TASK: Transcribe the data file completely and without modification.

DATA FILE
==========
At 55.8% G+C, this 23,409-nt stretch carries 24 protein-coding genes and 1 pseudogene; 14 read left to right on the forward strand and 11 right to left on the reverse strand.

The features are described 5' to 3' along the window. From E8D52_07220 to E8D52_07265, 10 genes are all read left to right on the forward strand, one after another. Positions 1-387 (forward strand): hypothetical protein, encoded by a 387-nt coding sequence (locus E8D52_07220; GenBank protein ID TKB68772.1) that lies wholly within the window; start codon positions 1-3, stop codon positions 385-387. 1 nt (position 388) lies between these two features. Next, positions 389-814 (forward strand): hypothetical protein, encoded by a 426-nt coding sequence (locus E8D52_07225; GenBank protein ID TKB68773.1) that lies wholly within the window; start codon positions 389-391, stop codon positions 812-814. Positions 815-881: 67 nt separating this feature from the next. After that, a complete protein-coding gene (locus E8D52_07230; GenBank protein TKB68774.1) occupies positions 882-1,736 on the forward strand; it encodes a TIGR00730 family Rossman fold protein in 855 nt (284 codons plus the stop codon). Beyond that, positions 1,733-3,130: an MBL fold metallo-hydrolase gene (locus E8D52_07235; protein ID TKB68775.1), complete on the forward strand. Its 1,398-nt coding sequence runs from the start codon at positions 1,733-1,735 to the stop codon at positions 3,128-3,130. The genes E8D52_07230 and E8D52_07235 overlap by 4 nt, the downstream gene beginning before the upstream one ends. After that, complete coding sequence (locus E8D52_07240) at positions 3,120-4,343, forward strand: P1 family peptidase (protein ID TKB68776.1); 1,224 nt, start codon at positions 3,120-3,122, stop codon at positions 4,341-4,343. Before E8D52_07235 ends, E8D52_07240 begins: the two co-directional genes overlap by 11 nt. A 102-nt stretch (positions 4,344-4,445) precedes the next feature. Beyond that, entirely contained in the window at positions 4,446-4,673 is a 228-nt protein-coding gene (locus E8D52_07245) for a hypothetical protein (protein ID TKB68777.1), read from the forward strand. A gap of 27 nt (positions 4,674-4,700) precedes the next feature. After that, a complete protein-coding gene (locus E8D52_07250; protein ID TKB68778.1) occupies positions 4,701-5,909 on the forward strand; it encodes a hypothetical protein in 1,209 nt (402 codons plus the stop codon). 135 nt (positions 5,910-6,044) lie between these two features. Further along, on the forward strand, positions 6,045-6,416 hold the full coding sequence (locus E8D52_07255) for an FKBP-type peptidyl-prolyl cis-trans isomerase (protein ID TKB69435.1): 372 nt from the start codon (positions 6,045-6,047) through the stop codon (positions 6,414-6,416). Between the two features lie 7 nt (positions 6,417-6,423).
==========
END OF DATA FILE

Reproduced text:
At 55.8% G+C, this 23,409-nt stretch carries 24 protein-coding genes and 1 pseudogene; 14 read left to right on the forward strand and 11 right to left on the reverse strand.

The features are described 5' to 3' along the window. From E8D52_07220 to E8D52_07265, 10 genes are all read left to right on the forward strand, one after another. Positions 1-387 (forward strand): hypothetical protein, encoded by a 387-nt coding sequence (locus E8D52_07220; GenBank protein ID TKB68772.1) that lies wholly within the window; start codon positions 1-3, stop codon positions 385-387. 1 nt (position 388) lies between these two features. Next, positions 389-814 (forward strand): hypothetical protein, encoded by a 426-nt coding sequence (locus E8D52_07225; GenBank protein ID TKB68773.1) that lies wholly within the window; start codon positions 389-391, stop codon positions 812-814. Positions 815-881: 67 nt separating this feature from the next. After that, a complete protein-coding gene (locus E8D52_07230; GenBank protein TKB68774.1) occupies positions 882-1,736 on the forward strand; it encodes a TIGR00730 family Rossman fold protein in 855 nt (284 codons plus the stop codon). Beyond that, positions 1,733-3,130: an MBL fold metallo-hydrolase gene (locus E8D52_07235; protein ID TKB68775.1), complete on the forward strand. Its 1,398-nt coding sequence runs from the start codon at positions 1,733-1,735 to the stop codon at positions 3,128-3,130. The genes E8D52_07230 and E8D52_07235 overlap by 4 nt, the downstream gene beginning before the upstream one ends. After that, complete coding sequence (locus E8D52_07240) at positions 3,120-4,343, forward strand: P1 family peptidase (protein ID TKB68776.1); 1,224 nt, start codon at positions 3,120-3,122, stop codon at positions 4,341-4,343. Before E8D52_07235 ends, E8D52_07240 begins: the two co-directional genes overlap by 11 nt. A 102-nt stretch (positions 4,344-4,445) precedes the next feature. Beyond that, entirely contained in the window at positions 4,446-4,673 is a 228-nt protein-coding gene (locus E8D52_07245) for a hypothetical protein (protein ID TKB68777.1), read from the forward strand. A gap of 27 nt (positions 4,674-4,700) precedes the next feature. After that, a complete protein-coding gene (locus E8D52_07250; protein ID TKB68778.1) occupies positions 4,701-5,909 on the forward strand; it encodes a hypothetical protein in 1,209 nt (402 codons plus the stop codon). 135 nt (positions 5,910-6,044) lie between these two features. Further along, on the forward strand, positions 6,045-6,416 hold the full coding sequence (locus E8D52_07255) for an FKBP-type peptidyl-prolyl cis-trans isomerase (protein ID TKB69435.1): 372 nt from the start codon (positions 6,045-6,047) through the stop codon (positions 6,414-6,416). Between the two features lie 7 nt (positions 6,417-6,423).